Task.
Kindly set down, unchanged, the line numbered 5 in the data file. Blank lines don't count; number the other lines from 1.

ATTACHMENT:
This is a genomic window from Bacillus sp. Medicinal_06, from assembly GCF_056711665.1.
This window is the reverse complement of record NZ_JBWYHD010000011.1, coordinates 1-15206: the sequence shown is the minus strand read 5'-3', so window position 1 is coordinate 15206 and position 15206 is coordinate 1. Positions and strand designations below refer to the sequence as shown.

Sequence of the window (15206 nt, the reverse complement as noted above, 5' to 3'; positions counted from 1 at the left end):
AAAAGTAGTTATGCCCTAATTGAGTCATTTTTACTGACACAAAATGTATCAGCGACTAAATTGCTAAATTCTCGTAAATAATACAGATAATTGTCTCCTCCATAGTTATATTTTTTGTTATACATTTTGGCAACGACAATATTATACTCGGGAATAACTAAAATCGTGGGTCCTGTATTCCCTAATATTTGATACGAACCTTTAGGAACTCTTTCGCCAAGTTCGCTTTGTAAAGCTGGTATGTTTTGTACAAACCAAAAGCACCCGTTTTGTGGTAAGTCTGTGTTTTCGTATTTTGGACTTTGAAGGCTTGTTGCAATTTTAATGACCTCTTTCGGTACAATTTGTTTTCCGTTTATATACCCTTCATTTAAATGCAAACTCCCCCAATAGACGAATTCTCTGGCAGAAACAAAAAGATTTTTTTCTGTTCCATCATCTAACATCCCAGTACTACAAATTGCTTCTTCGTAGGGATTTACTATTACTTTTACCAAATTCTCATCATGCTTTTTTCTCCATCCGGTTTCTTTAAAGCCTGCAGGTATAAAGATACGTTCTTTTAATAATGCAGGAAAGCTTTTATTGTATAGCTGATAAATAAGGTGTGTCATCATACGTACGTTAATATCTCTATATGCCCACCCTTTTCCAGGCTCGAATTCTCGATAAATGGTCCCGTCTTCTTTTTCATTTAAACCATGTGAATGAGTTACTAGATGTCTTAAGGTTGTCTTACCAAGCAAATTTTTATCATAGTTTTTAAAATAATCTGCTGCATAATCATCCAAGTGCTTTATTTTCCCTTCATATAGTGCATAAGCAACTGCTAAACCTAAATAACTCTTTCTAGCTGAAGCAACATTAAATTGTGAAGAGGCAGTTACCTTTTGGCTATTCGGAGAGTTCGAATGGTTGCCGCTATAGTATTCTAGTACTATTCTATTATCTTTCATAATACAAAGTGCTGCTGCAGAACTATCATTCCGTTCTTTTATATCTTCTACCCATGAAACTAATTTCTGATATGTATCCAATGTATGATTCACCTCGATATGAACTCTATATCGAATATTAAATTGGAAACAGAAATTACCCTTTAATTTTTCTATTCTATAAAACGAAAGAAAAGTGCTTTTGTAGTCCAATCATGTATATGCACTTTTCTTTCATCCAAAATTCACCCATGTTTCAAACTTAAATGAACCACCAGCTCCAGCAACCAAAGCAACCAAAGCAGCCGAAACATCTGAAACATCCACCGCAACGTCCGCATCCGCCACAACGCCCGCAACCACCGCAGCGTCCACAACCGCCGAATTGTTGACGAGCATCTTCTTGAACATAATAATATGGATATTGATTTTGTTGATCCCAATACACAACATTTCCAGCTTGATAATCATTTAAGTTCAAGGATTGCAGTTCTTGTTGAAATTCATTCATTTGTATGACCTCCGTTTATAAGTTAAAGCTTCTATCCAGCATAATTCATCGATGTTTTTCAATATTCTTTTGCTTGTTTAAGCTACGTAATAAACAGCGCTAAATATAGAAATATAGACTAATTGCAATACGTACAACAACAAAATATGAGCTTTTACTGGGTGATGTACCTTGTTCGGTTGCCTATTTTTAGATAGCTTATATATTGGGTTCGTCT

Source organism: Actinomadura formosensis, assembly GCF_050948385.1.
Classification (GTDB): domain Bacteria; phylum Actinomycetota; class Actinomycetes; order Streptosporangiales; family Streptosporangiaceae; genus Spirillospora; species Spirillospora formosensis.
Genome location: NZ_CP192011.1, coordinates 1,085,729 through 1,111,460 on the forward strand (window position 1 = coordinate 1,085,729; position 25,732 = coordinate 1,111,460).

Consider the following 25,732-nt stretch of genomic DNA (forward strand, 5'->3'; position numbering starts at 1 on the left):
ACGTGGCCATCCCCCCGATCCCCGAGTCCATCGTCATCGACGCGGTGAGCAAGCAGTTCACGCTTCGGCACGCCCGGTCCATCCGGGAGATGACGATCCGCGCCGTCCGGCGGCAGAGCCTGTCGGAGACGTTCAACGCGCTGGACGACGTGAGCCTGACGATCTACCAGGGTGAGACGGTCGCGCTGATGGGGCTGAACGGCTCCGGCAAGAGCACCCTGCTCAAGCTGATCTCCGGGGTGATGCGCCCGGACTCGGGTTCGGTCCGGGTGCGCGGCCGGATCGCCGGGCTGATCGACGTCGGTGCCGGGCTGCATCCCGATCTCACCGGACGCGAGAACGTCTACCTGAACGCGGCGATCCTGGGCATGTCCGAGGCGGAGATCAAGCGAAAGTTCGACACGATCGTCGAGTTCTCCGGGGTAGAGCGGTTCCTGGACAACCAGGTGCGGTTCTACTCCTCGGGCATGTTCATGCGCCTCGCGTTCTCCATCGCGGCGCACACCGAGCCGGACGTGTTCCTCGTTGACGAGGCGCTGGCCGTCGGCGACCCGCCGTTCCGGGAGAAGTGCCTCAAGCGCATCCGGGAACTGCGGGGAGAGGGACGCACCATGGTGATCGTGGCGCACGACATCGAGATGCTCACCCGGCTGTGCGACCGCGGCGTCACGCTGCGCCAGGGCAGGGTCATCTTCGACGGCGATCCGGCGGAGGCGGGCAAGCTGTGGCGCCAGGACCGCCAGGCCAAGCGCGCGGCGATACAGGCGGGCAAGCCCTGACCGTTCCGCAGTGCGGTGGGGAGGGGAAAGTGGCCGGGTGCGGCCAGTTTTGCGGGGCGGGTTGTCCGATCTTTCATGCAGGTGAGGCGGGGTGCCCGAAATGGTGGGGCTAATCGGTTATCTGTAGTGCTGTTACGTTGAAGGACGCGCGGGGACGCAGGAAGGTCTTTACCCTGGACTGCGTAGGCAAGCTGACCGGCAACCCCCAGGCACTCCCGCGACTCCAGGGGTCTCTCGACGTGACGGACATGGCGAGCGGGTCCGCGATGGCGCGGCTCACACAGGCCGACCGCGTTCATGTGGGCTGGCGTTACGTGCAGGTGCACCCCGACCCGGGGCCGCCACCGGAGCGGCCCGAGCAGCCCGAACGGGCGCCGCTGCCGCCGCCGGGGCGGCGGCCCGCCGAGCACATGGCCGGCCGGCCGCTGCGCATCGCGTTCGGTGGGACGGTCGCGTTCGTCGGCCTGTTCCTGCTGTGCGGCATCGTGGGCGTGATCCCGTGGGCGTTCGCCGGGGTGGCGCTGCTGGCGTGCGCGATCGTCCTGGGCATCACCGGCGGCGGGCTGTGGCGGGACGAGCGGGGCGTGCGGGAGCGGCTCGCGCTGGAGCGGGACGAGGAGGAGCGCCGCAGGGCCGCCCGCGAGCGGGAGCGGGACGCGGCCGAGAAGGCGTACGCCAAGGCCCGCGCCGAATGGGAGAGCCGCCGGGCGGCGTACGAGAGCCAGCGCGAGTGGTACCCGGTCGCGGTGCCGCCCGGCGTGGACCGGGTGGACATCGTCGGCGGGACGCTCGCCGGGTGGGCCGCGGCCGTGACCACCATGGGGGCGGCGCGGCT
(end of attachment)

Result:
Source organism: Actinomadura formosensis, assembly GCF_050948385.1.